In Nigeria, because this is the only means of communication the figure is close. Nigeria is currently home to about 190 million connected telephone lines, with 145 million having an active subscription. Internet users, according to the Nigerian Communications Commission, is about 86 million.

Another report states that 85 per cent of Nigerians have access to the Internet through mobile phones. The modern convenience that cell phones provide is responsible for everyone’s increased daily use. With an estimated six billion subscriptions worldwide and counting, cell phones have become one of the fundamental means of communication in society.

Everyone must agree with me that in Nigeria the above statistics must be more than double. In most cases, we spend a lot of time exchanging unnecessary pleasantries, innuendos, and greetings ranging from one to five minutes or more, before we get to the subject matter or the reason for the phone call.

While cell phones provide an efficient and easy way to communicate with friends, family, and co-workers, excessive use can take a toll on your health. Mobile phones use transmitting radio waves through a series of base stations where radio frequency waves are electromagnetic fields that cannot break chemical bonds or cause ionisation in the human body, says the World Health Organisation.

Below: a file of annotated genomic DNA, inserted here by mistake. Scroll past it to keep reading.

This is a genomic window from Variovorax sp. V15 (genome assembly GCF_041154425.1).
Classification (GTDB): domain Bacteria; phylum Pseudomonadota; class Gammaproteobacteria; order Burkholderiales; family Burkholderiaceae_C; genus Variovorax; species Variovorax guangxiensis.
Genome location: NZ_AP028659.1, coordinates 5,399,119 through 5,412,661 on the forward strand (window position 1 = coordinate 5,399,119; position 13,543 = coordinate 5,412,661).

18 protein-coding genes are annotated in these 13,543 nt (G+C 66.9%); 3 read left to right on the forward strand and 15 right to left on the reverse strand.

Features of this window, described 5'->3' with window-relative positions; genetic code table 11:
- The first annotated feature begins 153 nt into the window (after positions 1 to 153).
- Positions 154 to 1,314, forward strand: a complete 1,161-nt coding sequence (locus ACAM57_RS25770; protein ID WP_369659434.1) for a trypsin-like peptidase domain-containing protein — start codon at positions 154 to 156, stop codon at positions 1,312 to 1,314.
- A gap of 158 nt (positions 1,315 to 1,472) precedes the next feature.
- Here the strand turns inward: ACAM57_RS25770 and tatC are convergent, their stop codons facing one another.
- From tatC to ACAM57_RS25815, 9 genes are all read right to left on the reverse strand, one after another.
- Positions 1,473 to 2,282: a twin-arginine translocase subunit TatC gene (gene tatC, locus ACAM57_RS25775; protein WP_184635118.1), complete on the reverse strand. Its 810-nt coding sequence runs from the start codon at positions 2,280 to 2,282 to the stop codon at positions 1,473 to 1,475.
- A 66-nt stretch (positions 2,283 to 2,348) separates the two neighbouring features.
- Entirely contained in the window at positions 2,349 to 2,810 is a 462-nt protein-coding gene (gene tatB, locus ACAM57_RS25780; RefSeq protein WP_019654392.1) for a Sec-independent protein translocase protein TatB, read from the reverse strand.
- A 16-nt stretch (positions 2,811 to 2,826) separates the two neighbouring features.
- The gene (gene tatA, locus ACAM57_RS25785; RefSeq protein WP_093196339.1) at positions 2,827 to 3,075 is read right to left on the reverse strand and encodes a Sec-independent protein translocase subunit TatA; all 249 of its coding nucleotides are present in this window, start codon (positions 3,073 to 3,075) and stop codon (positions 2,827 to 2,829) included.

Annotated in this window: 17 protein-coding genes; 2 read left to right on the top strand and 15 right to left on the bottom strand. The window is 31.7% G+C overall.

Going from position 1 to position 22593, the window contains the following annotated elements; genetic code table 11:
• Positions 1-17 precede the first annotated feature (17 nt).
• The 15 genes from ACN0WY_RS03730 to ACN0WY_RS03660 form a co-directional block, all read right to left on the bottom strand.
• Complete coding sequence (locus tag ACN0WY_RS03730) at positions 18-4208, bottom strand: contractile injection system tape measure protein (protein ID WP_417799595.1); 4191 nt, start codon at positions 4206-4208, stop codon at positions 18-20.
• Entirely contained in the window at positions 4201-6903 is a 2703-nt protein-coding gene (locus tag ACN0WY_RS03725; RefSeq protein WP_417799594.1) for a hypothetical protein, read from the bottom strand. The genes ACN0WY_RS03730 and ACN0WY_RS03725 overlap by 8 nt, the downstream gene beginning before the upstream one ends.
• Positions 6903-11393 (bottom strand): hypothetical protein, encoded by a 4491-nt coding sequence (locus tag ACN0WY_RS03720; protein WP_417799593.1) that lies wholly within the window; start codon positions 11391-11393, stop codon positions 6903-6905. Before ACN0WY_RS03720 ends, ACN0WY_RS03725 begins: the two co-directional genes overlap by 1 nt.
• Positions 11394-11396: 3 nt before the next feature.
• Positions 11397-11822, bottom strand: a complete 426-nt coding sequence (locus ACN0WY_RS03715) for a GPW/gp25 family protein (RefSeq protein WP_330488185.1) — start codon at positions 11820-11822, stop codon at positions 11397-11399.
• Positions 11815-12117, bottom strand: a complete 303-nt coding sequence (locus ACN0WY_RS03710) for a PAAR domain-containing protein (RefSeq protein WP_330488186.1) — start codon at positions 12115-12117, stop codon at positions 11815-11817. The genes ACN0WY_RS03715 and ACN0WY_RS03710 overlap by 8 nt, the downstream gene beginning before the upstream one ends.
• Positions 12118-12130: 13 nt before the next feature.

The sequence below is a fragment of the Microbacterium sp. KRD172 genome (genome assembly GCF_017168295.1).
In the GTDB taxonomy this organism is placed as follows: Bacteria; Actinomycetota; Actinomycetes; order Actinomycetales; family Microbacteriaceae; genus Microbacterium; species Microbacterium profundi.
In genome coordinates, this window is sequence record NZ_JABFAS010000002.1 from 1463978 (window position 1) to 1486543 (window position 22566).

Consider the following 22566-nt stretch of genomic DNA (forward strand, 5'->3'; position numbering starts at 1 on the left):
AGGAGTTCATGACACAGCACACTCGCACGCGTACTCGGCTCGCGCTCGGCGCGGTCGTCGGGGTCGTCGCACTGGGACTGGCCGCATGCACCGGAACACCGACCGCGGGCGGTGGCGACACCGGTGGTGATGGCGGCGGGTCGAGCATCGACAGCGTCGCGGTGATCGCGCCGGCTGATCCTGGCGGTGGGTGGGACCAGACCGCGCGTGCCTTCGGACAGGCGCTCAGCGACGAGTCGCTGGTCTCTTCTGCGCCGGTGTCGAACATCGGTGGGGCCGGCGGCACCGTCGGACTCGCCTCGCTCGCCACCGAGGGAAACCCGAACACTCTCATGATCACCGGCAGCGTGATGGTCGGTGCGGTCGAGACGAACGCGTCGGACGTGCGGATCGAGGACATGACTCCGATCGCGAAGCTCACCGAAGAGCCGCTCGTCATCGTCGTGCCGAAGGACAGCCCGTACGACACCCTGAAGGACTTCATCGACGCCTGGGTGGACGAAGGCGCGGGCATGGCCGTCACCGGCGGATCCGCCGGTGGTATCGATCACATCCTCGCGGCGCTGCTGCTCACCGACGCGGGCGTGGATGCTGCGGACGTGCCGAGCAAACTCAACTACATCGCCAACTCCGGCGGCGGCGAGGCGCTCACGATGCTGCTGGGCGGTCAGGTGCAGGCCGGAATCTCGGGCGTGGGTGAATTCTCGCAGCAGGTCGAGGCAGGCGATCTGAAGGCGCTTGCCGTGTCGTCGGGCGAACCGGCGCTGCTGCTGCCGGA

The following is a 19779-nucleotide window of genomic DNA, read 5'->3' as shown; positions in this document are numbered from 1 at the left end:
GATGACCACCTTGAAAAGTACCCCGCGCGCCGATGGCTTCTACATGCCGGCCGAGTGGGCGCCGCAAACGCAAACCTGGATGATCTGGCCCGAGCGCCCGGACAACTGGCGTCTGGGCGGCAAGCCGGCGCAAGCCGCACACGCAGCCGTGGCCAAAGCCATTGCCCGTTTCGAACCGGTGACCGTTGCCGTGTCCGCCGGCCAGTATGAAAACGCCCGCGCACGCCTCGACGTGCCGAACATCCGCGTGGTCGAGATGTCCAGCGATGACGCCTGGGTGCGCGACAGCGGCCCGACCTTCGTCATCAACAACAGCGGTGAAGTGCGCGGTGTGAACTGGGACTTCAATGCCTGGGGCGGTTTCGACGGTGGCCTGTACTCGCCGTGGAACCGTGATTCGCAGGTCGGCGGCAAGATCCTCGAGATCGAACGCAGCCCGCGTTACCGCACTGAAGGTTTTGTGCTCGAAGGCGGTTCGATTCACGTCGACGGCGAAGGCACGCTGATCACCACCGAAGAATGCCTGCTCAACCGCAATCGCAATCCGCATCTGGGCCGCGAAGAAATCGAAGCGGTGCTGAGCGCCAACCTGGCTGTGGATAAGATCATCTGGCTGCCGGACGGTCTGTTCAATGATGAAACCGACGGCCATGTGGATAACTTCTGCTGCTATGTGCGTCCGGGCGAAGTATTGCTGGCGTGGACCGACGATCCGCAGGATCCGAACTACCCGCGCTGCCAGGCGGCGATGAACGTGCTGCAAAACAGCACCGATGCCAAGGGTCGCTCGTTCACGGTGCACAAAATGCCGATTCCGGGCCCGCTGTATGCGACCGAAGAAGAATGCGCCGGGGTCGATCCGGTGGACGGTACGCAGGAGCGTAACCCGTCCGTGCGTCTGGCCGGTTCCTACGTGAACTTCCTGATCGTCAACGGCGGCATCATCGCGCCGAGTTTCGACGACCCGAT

Although cell phones are considered to be low-powered radiofrequency transmitters, your handset transmits power when it is on, and therefore it is important to increase your distance from the handset to reduce radiofrequency exposure. The Federal Communications Commission suggests cell phone users keep a minimum distance of 20 centimeters from their handset to significantly reduce radiation exposure. Adults and especially children can suffer the long-term effects of radiation waves on the brain. Don’t gamble on your life, and learn about the reasons why increased cell phone use can have short-term and long-term effects on your health.

Some of the problems associated with frequent use of cell phones  include increased stress levels, increased risk of illnesses in the immune system, increased risk of chronic pain, increased the risk of eye vision problems, and increased risk of brain cancer.

Although the epidemiological evidence is still not conclusive, a number of reports have linked the use of mobile phone close to the ear with brain cancer, while some feel there is a need for more studies. If cell phone causes tumour it is possibly due to the radio frequency getting into the neural cells and covering used for transmission of sound signals.

The respective tumors are acoustic neuroma and glioma. One study concluded thus, “As acoustic neuroma is usually a slowly growing tumour, the interval between introduction of mobile phones and occurrence of the tumour might have been too short to observe an effect, if there is one.” Most mobile phones are sold with an ear piece.

I recommend that you use the speaker phone at a good distance from you or use the earpiece. Enjoy your holiday with plenty of relaxation.